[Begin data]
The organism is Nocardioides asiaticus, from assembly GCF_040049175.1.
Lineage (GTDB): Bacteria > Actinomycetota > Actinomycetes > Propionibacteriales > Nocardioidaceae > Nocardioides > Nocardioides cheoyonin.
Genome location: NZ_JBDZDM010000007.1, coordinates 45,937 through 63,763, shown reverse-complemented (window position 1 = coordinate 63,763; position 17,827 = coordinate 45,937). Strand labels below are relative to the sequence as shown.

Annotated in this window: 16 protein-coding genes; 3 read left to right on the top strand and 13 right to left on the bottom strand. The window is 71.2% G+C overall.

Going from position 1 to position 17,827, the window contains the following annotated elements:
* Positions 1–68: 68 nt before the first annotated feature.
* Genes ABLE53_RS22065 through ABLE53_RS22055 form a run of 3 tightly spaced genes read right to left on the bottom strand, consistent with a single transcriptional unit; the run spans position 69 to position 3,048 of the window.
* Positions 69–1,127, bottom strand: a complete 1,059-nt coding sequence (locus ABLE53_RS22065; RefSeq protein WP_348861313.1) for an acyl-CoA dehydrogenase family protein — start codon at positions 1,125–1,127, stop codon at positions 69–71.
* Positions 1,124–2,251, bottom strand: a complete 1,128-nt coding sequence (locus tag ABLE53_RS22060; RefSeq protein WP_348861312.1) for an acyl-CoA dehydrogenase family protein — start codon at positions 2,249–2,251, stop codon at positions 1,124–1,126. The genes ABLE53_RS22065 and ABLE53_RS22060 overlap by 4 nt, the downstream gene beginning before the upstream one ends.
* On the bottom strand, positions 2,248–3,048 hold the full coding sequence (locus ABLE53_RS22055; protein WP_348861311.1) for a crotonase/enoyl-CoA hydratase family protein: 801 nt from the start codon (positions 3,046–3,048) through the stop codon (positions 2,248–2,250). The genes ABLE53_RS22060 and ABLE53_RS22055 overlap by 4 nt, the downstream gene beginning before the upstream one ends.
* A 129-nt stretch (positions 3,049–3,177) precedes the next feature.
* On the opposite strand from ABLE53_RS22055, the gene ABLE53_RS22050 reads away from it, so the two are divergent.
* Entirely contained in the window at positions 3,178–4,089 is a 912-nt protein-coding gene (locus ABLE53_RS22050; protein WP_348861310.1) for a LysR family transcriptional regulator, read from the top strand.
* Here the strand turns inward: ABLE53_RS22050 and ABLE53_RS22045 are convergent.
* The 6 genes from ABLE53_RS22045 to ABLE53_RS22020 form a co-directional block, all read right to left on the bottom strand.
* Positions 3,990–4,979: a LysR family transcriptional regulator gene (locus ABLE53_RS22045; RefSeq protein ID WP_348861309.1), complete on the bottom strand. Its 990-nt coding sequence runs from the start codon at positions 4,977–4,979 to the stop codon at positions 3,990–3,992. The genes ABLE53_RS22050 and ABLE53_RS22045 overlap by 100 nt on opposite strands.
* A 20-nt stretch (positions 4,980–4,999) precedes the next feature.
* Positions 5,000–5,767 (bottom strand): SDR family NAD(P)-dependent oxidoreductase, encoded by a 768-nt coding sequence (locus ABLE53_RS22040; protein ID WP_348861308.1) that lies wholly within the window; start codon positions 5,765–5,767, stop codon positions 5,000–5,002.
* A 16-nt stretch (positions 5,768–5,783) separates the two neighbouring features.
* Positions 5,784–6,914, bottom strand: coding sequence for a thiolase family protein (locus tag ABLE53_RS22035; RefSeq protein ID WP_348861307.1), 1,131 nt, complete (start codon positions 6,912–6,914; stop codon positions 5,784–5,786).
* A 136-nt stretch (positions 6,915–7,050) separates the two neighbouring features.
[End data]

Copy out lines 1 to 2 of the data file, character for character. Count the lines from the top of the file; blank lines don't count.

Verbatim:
The organism is Nocardioides asiaticus, from assembly GCF_040049175.1.
Lineage (GTDB): Bacteria > Actinomycetota > Actinomycetes > Propionibacteriales > Nocardioidaceae > Nocardioides > Nocardioides cheoyonin.